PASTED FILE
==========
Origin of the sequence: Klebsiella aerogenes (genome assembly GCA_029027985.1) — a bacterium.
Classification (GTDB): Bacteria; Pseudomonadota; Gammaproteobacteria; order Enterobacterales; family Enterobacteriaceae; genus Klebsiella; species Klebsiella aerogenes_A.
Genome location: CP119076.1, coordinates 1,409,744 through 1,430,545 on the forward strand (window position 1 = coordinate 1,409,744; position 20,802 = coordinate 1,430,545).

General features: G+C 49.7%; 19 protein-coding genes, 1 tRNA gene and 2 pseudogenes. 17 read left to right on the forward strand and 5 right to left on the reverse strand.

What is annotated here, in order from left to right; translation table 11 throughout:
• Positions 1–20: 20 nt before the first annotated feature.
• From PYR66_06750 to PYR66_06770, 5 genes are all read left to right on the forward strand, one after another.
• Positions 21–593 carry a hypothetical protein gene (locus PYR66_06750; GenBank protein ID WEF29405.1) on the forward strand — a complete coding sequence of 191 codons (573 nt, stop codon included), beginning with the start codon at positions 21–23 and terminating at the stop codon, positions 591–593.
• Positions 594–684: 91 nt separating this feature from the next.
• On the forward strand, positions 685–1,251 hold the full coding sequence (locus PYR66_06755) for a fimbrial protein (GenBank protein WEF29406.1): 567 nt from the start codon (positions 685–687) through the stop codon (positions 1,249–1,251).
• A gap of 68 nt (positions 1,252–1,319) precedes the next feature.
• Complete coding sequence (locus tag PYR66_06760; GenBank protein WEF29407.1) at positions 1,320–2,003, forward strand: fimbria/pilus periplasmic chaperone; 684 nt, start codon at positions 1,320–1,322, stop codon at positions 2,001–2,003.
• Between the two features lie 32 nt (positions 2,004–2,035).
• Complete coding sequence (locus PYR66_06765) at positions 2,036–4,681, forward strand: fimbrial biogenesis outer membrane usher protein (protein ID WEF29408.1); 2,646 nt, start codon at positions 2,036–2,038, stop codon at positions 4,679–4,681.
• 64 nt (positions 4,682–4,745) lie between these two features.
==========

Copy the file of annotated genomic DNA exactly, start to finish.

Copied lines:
Origin of the sequence: Klebsiella aerogenes (genome assembly GCA_029027985.1) — a bacterium.
Classification (GTDB): Bacteria; Pseudomonadota; Gammaproteobacteria; order Enterobacterales; family Enterobacteriaceae; genus Klebsiella; species Klebsiella aerogenes_A.
Genome location: CP119076.1, coordinates 1,409,744 through 1,430,545 on the forward strand (window position 1 = coordinate 1,409,744; position 20,802 = coordinate 1,430,545).

General features: G+C 49.7%; 19 protein-coding genes, 1 tRNA gene and 2 pseudogenes. 17 read left to right on the forward strand and 5 right to left on the reverse strand.

What is annotated here, in order from left to right; translation table 11 throughout:
• Positions 1–20: 20 nt before the first annotated feature.
• From PYR66_06750 to PYR66_06770, 5 genes are all read left to right on the forward strand, one after another.
• Positions 21–593 carry a hypothetical protein gene (locus PYR66_06750; GenBank protein ID WEF29405.1) on the forward strand — a complete coding sequence of 191 codons (573 nt, stop codon included), beginning with the start codon at positions 21–23 and terminating at the stop codon, positions 591–593.
• Positions 594–684: 91 nt separating this feature from the next.
• On the forward strand, positions 685–1,251 hold the full coding sequence (locus PYR66_06755) for a fimbrial protein (GenBank protein WEF29406.1): 567 nt from the start codon (positions 685–687) through the stop codon (positions 1,249–1,251).
• A gap of 68 nt (positions 1,252–1,319) precedes the next feature.
• Complete coding sequence (locus tag PYR66_06760; GenBank protein WEF29407.1) at positions 1,320–2,003, forward strand: fimbria/pilus periplasmic chaperone; 684 nt, start codon at positions 1,320–1,322, stop codon at positions 2,001–2,003.
• Between the two features lie 32 nt (positions 2,004–2,035).
• Complete coding sequence (locus PYR66_06765) at positions 2,036–4,681, forward strand: fimbrial biogenesis outer membrane usher protein (protein ID WEF29408.1); 2,646 nt, start codon at positions 2,036–2,038, stop codon at positions 4,679–4,681.
• 64 nt (positions 4,682–4,745) lie between these two features.